The purpose of this research is to examine how internalized homonegativity, body image, and self-esteem influence sexual behaviors, risky appearance management behaviors (AMB), motivations for risky AMB, and consumer behaviors, using the Theory of Cognitive Dissonance as a guide. Risky behaviors examined include unsafe sexual practices, risky AMB (working-out, over-the-counter muscle-building product use (OTC), steroid use, dieting, binging and purging, diet pill use, laxative use, sun tanning, salon tanning, and cosmetic tanning). Although there is little research linking body image to consumer behaviors, this area was also investigated. Consumer behaviors examined were credit card debt, frequency of shopping, price comparison, groom time, time spent shopping, and enjoyment from shopping. Ten hypotheses investigated the links between body image, internalized homonegativity, self-esteem, risky AMB, and risky sex.
A survey methodology was used. An on-line questionnaire was developed which included: (1) the Multidimensional Body-Self Relations Questionnaire; (2) the Nungesser Homosexual Attitudes Inventory; (3) the Rosenberg Self-Esteem Inventory; (4) an Appearance Risk and Motivations scale; (5) the Eating Attitudes Test-26; (6) a consumer behavior questionnaire; and (7) a demographic questionnaire. The website was listed with search engines and search directories, and was advertised with flyers, chat-room postings, and word-of-mouth.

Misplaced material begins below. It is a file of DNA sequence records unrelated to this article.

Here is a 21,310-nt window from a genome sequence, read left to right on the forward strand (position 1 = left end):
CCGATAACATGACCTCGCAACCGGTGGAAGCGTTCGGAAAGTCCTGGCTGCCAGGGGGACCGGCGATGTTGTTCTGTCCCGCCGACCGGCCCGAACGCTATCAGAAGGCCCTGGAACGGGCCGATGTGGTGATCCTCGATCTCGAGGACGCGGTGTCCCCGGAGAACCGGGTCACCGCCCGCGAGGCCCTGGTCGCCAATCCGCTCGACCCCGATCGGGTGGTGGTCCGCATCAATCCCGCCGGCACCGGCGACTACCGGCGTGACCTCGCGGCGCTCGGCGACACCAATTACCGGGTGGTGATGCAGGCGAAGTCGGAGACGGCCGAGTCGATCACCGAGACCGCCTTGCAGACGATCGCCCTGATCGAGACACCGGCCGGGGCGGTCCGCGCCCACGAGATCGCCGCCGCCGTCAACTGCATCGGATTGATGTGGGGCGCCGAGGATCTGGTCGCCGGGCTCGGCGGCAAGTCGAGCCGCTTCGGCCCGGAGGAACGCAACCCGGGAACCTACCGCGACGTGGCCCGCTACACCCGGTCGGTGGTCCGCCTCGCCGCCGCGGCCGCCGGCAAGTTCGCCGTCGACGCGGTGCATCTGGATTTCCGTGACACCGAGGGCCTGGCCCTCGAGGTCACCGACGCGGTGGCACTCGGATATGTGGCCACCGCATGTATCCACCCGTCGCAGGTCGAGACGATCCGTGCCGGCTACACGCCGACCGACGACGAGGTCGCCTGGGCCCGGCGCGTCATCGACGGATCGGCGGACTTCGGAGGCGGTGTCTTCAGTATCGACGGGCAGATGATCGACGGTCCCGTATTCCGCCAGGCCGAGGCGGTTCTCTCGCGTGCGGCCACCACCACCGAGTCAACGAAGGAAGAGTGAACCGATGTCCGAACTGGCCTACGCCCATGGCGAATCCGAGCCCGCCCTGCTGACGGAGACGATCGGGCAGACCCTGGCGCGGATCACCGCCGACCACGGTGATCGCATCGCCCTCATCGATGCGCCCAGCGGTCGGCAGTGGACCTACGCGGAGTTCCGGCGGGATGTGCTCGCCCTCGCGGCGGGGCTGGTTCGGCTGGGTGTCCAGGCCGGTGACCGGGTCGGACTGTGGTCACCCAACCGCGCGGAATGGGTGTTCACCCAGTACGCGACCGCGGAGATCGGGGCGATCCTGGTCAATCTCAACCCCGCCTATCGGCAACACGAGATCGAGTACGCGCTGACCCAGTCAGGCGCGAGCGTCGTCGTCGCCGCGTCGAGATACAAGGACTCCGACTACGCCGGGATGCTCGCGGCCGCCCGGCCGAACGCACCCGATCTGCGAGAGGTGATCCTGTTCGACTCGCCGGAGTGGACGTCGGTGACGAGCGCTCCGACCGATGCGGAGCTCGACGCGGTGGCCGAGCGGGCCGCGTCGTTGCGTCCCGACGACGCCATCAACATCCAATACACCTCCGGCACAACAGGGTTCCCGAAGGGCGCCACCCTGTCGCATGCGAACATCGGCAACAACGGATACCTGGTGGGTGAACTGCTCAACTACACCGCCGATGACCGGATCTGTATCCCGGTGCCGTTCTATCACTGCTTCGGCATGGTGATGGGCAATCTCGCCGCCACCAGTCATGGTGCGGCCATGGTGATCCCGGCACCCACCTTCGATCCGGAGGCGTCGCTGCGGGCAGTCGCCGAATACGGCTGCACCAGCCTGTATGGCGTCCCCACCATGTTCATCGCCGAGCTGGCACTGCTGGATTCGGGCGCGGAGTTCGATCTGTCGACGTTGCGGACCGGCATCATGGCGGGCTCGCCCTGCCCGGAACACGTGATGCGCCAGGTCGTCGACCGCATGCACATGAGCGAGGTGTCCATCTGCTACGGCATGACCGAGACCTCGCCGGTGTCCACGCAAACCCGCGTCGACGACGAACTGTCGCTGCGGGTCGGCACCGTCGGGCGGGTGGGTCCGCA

Data were stored in a text file, downloaded, and analyzed. Analysis included frequencies, means, simple regression, and multiple regression.
Participants were 234 self-identified gay or bisexual men age 18 or older; most were white and lived throughout the United States of America.
Results revealed that body image predicts some motives for risky behaviors, such as bodybuilding, OTC muscle-building product use, dieting, and sun tanning; internalized homonegativity predicts appearance evaluation and appearance satisfaction, as well as self-esteem; self-esteem predicts motives for behaviors such as bodybuilding, dieting, and behaviors such as chronic dieting and bulimia; internalized homonegativity predicts chronic dieting and bulimia; and body image predicts enjoyment from shopping.
The findings have implications for identity and health-care. Therapeutic programs can use the results to better hone counseling sessions assisting gay men with self-hatred issues. Suggestions are made for safer-sex programs as well.
Future research projects on internalized homonegativity and body image are suggested.
|School:||The Ohio State University|
|Department:||Textiles and Clothing|
|School Location:||United States -- Ohio|
|Source:||DAI-B 79/09(E), Dissertation Abstracts International|
|Keywords:||Body image, Gay, Homosexual, Internalized homonegativity, Internalized homophobia, Risk|
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